« AnteriorContinua »
This the Scriptures clearly teach. James says, that “every good gift and every perfect gift is from above, and cometh down from the Father of lights, with whom is no variableness, neither shadow of turning." Nor is there any blessing enjoyed by man, or any other creature, which is not the gift of God. The phrase "the God of peace” may also signify that God is a peaceful, and hence a reconciled God. As a righteous governor, he is angry with the wicked every day, and his wrath abideth on him. But by the glorious mediation of Jesus Christ, so fully and graphically discussed in this epistle, the Divine wrath has been appeased. The violated law has been fully satisfied and duly honored. So that now God may be approached by sinful men in perfect peace
and safety. His mighty arm is no more listed and clothed with thunder to smite down the man that would presume to draw near him. He is now a peaceful God—a God whom we may approach, and even call " our Father."
Again, the phrase “ the God of peace” may also signify, that God is willing and ready to confer peace upon the troubled and afflicted inhabitants of the earth. And this is also true of the Deity. He is not only ready to confer upon his people all suitable outward prosperity, but especially that more desirable and important internal quiet of the soul, which is the consciousness of pardoned sins. His invitation to all is, “Come unto me, all ye that labor and are heavy laden, and I will give you rest.” “Take my yoke upon you, and learn of me; and ye shall find rest unto your souls."
2nd. The apostle further represents God as Him “that brought again from the deud our Lord Jesus." This is a fact which the Jews indeed denied. But the evidence of it is far too strong to leave any candid mind in doubt. It was foreshadowed by types. It was predicted by prophecies. It is attested, also, by a host of witnesses, who could have had no sufficient motive in the support of such a falsehood, if a falsehood it were. And the Holy Ghost himself, by conferring miraculous powers upon those who preached the fact, and by sealing the effectual influences of what they preached upon the hearts of multitudes, has added his testimony in support of the truth of Christ's resurrection. The resurrection of our Savior by the power of God, established several very important points in the christian system. It not only demonstrated the divinity of Christ, and furnished us a pattern and a pledge of our own resurrection from the grave; but it also proved that God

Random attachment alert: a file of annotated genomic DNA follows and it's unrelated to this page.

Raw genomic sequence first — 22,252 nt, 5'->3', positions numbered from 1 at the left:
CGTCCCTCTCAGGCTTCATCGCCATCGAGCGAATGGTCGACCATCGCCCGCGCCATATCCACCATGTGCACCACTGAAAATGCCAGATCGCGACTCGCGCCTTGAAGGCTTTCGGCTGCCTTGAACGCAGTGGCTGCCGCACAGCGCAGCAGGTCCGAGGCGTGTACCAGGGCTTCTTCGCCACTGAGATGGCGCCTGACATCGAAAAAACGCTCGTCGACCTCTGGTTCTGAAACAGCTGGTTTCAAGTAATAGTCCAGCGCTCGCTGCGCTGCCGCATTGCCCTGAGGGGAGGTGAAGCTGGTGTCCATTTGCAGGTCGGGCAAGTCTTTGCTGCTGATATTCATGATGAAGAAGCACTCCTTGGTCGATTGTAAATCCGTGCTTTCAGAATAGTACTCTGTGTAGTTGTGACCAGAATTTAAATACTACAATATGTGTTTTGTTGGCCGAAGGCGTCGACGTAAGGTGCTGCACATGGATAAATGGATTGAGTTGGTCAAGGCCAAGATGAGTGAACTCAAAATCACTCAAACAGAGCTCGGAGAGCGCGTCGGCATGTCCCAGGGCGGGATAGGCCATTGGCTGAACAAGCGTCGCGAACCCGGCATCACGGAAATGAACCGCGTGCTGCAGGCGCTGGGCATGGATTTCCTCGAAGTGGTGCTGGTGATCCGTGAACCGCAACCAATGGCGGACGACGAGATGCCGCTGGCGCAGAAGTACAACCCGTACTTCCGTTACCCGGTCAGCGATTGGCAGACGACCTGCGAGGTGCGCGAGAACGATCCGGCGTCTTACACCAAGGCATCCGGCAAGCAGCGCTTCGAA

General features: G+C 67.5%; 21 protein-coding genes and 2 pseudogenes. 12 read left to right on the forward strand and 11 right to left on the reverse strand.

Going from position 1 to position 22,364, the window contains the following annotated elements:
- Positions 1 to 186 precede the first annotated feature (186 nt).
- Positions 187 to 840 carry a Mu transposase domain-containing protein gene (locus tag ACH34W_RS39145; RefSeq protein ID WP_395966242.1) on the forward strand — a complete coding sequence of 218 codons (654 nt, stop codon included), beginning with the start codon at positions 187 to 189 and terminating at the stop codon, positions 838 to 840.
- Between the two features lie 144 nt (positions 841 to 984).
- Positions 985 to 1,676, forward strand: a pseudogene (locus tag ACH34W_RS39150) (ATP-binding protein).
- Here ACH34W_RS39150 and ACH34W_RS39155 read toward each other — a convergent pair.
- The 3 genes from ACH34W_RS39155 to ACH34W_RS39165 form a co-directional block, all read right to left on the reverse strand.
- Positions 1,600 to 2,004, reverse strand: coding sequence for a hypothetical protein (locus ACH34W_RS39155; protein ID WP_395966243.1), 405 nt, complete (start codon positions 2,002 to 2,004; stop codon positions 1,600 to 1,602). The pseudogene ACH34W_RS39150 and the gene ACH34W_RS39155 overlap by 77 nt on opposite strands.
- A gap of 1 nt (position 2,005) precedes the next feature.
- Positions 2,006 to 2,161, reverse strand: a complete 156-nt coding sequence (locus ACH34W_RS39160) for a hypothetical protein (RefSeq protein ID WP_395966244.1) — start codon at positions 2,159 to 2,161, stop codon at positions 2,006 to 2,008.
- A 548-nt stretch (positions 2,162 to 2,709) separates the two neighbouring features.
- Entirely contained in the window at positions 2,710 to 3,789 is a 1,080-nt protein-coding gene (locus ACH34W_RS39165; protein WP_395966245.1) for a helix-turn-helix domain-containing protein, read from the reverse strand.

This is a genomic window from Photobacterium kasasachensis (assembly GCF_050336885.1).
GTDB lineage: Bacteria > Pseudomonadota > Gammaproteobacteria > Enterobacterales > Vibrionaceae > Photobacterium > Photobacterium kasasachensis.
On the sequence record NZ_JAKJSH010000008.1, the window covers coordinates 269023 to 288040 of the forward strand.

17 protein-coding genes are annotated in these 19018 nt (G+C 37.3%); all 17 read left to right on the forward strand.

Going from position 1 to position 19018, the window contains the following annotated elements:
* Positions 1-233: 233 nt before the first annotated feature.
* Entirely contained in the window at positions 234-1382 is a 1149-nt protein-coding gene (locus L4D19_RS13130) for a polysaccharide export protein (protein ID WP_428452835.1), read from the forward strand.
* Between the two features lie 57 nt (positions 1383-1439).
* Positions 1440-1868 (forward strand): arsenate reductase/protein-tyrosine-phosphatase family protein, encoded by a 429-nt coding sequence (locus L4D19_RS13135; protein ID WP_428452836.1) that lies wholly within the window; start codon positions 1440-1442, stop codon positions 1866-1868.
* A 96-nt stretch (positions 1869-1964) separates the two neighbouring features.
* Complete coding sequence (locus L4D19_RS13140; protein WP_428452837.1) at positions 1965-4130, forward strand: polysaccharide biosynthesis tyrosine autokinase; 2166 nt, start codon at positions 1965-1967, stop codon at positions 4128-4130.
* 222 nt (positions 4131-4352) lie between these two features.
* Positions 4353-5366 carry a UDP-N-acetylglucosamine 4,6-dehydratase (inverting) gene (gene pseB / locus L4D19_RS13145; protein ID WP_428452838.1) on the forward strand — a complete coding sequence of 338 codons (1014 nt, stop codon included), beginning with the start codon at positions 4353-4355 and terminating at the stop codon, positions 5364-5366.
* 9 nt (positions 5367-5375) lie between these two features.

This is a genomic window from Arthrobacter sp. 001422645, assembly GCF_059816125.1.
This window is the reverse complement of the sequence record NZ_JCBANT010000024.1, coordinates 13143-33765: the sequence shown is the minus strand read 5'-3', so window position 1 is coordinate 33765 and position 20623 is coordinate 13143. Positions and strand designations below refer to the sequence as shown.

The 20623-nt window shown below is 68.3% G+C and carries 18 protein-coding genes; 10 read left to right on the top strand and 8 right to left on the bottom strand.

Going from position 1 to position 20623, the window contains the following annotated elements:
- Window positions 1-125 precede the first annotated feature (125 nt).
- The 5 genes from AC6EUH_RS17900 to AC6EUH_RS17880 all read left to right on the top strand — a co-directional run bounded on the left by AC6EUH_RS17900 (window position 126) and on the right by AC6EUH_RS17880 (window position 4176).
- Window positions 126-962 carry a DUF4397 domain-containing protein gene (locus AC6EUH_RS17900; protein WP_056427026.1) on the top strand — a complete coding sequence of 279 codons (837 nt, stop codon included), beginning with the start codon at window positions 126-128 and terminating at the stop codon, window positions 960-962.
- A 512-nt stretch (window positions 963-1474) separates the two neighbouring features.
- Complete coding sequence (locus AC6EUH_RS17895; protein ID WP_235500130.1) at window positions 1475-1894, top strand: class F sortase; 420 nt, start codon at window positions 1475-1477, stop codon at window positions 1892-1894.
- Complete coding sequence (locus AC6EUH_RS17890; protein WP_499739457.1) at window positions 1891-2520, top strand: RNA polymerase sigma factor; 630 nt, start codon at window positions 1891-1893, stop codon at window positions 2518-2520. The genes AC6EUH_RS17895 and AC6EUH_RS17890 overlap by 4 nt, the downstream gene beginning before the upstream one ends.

accepted of the Savior's sacrifice for the sins of the world, and that there is power enough in the Divine arm to accomplish everyo thing relating to our salvation. The apostle doubtless had these points in view when he penned the language of the text. He hence was committing his cause to one who, having thus shown his acceptance of the Savior's sacrifice, must also be willing to do anything to promote the good of his people; and who, moreover, has thus shown his abundant power to do it. Though he had spent all his own strength, and was now to relinquish his efforts, he yet saw qualities in God, and assurances in his providence, which were amply sufficient to sustain his confidence, that the matter would be carried forward to the most desirable consummation.
The object of the apostle's prayer is thus stated: “Now the God of peace, that brought again from the dead our Lord Jesus, make you perfect in every good work to do his will, working in you that which is well-pleasing in his sight.”
In another part of the epistle, he reproached his brethren as but babes in Christ. He represented them as “unskilful in the word of righteousness,” and needing to be taught the first rudiments of christian faith. Of course there was a corresponding deficiency in the conduct and life. Principles and actions are closely linked together. This deficiency he prays that God may supply. The word which he uses, signifies to put completely in joint-to fit everything completely together in its proper place. Paul wished to have them more thoroughly imbued with christian knowledge, and to have their religious belief consistently and firmly settled. He wished them, also, to be so conformed to a complete conception of the truth, as outwardly to maintain the fellowship, unity, and order which is agreeable to the Divine will.